How UC Can Damage Your Joints and Bones

How ulcerative colitis can contribute to painful symptoms in your joints and bones.

Woman sits on bed and grabs her back in pain.

Anyone who has lived with ulcerative colitis (UC) for any length of time will know that the disorder can be painful. One of the two main types of inflammatory bowel disease (IBD), ulcerative colitis can cause a number of painful GI symptoms—cramping, straining with bowel movements, constipation, diarrhea that may or may not be bloody.

There are also painful complications that can occur as a result of having IBD—narrowing and blockages in the intestine (called strictures), painful infections resulting from fistulas (holes in the intestinal wall), gas and bloating due to gut bacteria overgrowth (called small intestinal bacterial overgrowth, or SIBO).

Some people with IBD also experience pain in areas of the body outside of the bowels. Here, we look at a few examples of non-bowel pain that can affect the joints and bones of people who are living with IBD.

Joint pain

Arthritis is an umbrella term for a group of over 100 conditions that affect the joints—the points on the body where a bone connects to another bone. Pain, swelling, stiffness, and reduced mobility are all symptoms of arthritis. These symptoms can affect any joint in the body—the small joints in the hands and feet, larger joints like the knees and elbows, and even the joints between the vertebrae that make up the spinal column.

IBD-associated arthritis is a type of inflammatory arthritis. With inflammatory arthritis, pain, swelling, and stiffness in the joints is the result of proinflammatory immune cells attacking the tissues of the joints. With some types of arthritis, joint pain may get worse when a person is experiencing a flare of IBD symptoms. In other cases, a person may experience joint pain for several years before they experience IBD symptoms.

It is estimated that as many as 30 percent of people with IBD have some form of arthritis. Also, arthritis affects people with IBD at younger ages than it typically affects people without IBD.

It is also worth noting that people experience joint pain for a wide variety of reasons—it’s not always a sign or symptom of arthritis. If you are experiencing joint pain, the best thing you can do is see a healthcare provider for an exam.

Bone pain

Bone loss, low bone density, and softening of the bones are common complications of having IBD. These complications can be a side effect of long-term treatment with corticosteroid medications, damage to the bones caused by inflammation, and vitamin D deficiency. Changes in bone density can cause back pain, changes in posture, and fractures.

Your healthcare providers can conduct tests to check your bone density, as well as tests to check for vitamin deficiencies. You should also talk to your healthcare providers about strategies to keep your bones healthy. And of course, see your healthcare providers if you are experiencing any bone pain.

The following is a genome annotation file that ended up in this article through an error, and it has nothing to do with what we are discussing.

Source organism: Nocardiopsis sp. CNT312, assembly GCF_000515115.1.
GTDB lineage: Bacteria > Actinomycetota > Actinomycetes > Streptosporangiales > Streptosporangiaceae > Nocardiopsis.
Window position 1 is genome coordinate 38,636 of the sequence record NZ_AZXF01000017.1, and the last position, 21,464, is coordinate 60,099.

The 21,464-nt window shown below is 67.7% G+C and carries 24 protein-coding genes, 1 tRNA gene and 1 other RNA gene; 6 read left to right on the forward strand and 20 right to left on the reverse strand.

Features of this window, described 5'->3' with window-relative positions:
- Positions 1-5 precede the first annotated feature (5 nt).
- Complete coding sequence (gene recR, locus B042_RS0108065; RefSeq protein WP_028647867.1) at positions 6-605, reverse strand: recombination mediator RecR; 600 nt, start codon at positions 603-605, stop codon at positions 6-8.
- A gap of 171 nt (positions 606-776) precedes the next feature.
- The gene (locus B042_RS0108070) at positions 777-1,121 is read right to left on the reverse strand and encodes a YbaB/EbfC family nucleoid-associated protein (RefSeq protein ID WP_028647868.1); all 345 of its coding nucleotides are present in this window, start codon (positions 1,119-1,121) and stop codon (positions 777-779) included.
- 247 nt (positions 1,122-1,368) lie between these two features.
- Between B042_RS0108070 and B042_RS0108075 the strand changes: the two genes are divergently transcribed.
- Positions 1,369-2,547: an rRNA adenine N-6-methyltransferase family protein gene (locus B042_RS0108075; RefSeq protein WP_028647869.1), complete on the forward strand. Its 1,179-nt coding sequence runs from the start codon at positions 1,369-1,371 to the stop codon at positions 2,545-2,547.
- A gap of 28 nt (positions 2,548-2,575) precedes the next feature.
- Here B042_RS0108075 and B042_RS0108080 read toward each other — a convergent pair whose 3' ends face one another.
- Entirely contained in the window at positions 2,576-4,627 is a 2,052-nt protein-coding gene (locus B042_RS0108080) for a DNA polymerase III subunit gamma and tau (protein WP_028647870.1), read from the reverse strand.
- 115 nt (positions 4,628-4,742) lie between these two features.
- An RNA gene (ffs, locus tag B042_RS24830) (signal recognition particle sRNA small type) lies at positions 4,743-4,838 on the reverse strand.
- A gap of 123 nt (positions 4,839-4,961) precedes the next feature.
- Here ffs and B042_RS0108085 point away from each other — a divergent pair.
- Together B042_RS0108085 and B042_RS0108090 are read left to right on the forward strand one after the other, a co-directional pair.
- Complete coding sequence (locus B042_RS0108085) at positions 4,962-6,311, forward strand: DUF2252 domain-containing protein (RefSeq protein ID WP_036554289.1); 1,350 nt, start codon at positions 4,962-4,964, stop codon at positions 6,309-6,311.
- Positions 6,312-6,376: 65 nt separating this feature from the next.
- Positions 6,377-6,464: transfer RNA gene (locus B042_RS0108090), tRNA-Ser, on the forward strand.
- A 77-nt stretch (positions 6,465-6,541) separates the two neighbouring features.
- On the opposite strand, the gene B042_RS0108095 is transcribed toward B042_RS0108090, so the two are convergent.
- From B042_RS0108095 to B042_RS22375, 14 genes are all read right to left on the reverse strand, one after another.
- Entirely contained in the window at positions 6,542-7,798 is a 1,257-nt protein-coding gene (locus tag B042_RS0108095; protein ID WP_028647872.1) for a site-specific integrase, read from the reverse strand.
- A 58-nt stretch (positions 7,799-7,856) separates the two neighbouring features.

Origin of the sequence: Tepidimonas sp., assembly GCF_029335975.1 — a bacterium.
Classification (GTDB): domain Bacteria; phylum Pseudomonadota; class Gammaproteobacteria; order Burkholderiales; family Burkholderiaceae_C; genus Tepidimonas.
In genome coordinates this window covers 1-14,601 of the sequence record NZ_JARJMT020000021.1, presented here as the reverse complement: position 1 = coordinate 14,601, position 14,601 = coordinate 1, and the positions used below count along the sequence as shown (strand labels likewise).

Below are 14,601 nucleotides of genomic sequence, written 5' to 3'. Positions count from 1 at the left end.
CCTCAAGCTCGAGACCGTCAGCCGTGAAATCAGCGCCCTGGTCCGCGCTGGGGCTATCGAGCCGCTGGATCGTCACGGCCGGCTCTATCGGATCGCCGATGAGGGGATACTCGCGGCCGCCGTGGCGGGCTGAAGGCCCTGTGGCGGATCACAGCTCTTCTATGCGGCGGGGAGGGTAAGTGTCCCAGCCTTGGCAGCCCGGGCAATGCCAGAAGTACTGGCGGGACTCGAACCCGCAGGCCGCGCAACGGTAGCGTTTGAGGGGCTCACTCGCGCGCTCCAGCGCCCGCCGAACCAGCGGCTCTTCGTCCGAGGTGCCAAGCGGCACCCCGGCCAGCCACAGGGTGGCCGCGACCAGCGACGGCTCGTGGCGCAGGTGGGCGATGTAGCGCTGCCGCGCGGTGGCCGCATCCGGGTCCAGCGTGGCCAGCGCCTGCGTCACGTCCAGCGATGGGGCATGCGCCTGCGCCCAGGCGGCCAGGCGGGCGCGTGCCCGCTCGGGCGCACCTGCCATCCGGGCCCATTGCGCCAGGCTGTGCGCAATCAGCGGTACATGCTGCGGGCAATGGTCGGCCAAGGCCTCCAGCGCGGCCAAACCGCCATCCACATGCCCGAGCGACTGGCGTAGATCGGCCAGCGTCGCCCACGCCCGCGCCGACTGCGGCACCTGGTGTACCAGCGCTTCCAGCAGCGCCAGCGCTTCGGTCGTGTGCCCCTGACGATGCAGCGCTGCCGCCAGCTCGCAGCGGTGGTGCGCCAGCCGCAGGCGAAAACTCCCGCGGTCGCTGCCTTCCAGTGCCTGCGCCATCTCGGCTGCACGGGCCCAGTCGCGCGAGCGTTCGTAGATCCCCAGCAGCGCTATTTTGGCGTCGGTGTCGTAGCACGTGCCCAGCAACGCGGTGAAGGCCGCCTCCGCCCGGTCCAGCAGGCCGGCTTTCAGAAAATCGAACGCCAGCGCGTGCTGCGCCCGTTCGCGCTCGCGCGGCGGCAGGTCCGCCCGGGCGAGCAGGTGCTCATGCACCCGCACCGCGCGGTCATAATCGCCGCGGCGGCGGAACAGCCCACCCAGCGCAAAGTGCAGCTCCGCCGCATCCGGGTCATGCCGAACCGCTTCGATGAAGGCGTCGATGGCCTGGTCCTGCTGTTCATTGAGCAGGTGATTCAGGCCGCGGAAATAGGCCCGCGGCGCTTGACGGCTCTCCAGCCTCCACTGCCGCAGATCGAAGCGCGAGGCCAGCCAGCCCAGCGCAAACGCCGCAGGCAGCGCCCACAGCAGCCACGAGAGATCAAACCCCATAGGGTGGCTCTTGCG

Chest pain

Ribs may not be the first part of your body that you think of when you think of your joints, but the ribs are connected by joints, and these joints can become inflamed and painful. This condition is called costochondritis.

Chest pain is something that should be taken seriously and discussed with your healthcare providers, as it can be a symptom of cardiovascular disease. People with UC are at an increased risk of cardiovascular disease. People with UC are more likely to have heart attacks—and have heart attacks at younger ages.

Your healthcare team should also be regularly checking your cholesterol levels, blood glucose levels, and blood pressure, all of which are important indicators of cardiovascular health.

Article sources open article sources

Centers for Disease Control and Prevention. "What is inflammatory bowel disease (IBD)?"
UpToDate. "Patient education: Ulcerative colitis (Beyond the Basics)."
Crohn's & Colitis Foundation. "IBD Pain: Types and Causes."
MedlinePlus. "Arthritis."
Crohn's & Colitis Foundation. "Fact Sheet: Arthritis and Joint Pain."
Arthritis Foundation. "Inflammatory Bowel Disease."
MedicalNewsToday. "What's the link between ulcerative colitis and joint pain?"
Hospital for Special Surgery (HSS). "Understanding Inflammatory Arthritis: An Introduction."
Crohn's & Colitis Foundation. "Fact Sheet: Bone Loss."
NHS. "Ulcerative Colitis: Complications."
National Osteoporosis and Related Bone Diseases National Resource Center. "What People With Inflammatory Bowel Disease Need To Know About Osteoporosis." "What Is Costochondritis? The Alarming Arthritis Chest Pain You Might Not Know About."
Medical News Today. "MNT Investigates: Do ulcerative colitis treatments reduce the risk of heart attack?"
American College of Cardiology. "Inflammatory Bowel Disease Increases Likelihood of a Heart Attack."

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